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Zara Ali |

The advent of the 20th century marked the beginning of political awareness among the younger generation of the western educated Baluch elite. The split of Baluch territory and the tenuous position of the Khanate of Kalat had a pronounced role to play in leading Mir Abdul Aziz Kurd to vehemently advocate institutional and political reforms in Baluchistan under the banner of ‘Young Baluch’.

Read more: The myth of Greater Baluchistan Debunked: Part I

Yusuf Ali Magsi was another name that rose to prominence with the wave of a newly found sense of Baluch nationalism and the two eventually went on to form the first political party of Baluchistan by the name of Anjuman-e-Ittihad-Baluchan. This political organization united the Baluch and the Pakhtun population in their demand for constitutional reforms and a united Baluchistan.

It is worth mentioning that the demand for reforms in Baluchistan, on the same footing as in other provinces, had already been included by Jinnah in the Delhi Proposals presented in 1927 and again in the 14 Points proposed in 1929. In 1931, demands made by the Anjuman met with failure when the Khan of Kalat Azan Jan, who the Anjuman had supported in his claim to the throne of Kalat, reneged on his commitment.

Lord Mountbatten did agree with the Khan on the sovereign status of the Khanate on July 19, 1947 as did the representative of the future Pakistan Government.

The Khan and the Sardars were highly reluctant to allow political reforms as that would tend to diminish their influence. In 1932, the Anjuman managed to convene the All India Baluch and Baluchistan Conference that unified the Baluch-dominated Khanate and the Pakhtun-dominated British Baluchistan in their demand for unification of Baluch territories, a constitutional government, and political as well as educational reforms.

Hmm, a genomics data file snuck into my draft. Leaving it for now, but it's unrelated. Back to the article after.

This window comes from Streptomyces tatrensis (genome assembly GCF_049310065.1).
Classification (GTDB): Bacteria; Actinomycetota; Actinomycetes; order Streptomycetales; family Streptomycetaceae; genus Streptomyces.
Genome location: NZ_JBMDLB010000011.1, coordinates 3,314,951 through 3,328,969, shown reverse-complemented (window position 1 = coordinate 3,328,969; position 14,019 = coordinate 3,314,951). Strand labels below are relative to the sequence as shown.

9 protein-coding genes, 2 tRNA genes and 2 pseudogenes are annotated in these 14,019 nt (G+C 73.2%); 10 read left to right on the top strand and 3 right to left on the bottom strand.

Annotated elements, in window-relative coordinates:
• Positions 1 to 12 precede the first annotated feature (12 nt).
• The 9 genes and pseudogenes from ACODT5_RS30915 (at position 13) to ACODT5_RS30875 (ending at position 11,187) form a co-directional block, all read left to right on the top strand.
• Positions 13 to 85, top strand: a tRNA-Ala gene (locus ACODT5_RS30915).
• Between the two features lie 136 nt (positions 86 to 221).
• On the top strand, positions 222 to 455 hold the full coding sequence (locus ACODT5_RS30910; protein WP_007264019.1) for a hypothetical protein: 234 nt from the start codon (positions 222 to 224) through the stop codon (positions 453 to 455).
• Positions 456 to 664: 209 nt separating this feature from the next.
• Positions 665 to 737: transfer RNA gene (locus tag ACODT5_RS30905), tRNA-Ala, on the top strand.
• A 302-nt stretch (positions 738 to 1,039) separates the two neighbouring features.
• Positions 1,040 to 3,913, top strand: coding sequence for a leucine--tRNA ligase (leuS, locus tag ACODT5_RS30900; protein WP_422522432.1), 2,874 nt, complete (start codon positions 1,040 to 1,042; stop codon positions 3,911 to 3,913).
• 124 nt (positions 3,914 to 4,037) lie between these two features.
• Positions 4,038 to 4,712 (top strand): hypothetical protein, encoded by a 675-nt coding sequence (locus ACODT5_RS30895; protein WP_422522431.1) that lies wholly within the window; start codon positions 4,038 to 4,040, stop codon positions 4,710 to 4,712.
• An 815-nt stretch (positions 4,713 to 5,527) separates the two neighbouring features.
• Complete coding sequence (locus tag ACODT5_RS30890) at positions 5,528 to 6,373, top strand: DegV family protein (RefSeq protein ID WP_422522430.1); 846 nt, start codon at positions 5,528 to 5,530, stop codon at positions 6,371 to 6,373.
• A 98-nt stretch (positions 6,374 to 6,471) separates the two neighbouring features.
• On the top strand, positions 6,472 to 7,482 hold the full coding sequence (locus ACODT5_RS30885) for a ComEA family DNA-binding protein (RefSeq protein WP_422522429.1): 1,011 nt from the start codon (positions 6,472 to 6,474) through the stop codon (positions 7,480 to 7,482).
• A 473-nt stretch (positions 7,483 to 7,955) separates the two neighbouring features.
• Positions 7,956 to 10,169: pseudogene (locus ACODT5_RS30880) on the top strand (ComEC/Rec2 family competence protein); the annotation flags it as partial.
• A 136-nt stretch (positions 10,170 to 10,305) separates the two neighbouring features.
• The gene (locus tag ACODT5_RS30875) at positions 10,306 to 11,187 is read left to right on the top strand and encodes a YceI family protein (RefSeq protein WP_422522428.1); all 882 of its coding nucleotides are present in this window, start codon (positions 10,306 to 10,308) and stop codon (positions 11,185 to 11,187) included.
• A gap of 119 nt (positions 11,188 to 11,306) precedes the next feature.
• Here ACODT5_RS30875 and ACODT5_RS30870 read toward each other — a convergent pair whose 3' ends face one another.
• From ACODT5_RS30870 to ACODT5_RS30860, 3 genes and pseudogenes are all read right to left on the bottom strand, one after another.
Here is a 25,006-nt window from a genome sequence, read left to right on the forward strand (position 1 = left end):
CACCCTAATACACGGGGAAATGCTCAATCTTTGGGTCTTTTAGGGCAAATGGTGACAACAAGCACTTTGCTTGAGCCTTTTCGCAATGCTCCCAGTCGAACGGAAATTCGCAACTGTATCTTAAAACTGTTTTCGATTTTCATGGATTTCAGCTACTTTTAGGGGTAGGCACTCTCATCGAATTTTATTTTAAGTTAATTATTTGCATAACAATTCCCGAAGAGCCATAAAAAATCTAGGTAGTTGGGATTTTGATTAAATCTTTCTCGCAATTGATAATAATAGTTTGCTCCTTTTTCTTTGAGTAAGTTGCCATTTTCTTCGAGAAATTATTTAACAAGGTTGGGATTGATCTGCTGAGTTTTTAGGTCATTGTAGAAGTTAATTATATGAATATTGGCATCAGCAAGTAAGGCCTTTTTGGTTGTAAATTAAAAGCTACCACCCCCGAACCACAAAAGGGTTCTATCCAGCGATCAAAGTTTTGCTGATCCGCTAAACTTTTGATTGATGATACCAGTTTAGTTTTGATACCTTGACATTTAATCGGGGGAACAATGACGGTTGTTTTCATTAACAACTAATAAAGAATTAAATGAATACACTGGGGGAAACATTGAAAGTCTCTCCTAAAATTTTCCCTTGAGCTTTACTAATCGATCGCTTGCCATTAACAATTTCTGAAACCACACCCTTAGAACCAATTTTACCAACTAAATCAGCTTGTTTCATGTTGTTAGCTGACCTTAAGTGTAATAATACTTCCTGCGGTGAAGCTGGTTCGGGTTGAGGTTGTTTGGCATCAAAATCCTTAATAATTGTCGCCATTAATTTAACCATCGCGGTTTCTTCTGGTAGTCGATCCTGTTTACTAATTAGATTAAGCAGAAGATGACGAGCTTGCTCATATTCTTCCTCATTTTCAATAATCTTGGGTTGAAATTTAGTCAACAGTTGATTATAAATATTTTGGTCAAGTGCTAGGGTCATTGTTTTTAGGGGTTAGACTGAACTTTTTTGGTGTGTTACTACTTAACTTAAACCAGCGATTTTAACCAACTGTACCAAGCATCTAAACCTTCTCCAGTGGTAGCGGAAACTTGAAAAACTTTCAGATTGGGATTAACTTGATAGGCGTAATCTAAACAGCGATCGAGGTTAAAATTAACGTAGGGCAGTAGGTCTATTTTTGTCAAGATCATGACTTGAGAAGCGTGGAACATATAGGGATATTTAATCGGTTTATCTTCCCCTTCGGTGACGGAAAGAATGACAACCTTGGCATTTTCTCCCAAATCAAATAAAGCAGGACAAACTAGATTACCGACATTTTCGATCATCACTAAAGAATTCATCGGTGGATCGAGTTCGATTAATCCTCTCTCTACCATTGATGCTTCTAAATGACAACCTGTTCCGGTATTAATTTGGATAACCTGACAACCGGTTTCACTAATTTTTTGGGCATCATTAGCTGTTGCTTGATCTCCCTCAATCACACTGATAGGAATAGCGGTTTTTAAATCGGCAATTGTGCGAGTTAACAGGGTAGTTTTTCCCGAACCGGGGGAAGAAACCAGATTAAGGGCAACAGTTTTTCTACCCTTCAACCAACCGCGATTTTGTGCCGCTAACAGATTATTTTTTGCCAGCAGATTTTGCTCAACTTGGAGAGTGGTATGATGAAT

The proposed reforms were however not taken into consideration by the British Administration on account of general lack of political awareness and the disunited nature of Baluch territories as well as ‘lack of resources’ and ‘small population’. Subsequently, the British Administration arrested nationalists struggling for constitutional reforms.

Read more: Chabahar – Some Indian myths and the reality

Despite this, Yusuf Magsi managed to organize the second All India Baluch and Baluchistan conference in 1932 that stressed upon the yet unmet demand of reforms. It is exceedingly interesting to note that in the long term, reforms if implemented, would have naturally addressed the general lack of political awareness while a merger of the Khanate of Kalat and British Baluchistan would have evidently helped create a sense of unification among the inhabitants of Baluch territories regardless of their ethnicity.

The Khan of Kalat, Ahmed Yar Khan, extended his support to the Pakistan Movement but desired an independent status for the Khanate.

Hence, reasons cited as the basis of British rejection of the said demands were, in fact, nothing more than the lame excuse. The truth of the matter was if the British had acceded to these demands at the time, they would not have been able to write the history of sustained covert dominion over Baluchistan even after their apparent departure from the Indian Sub-Continent.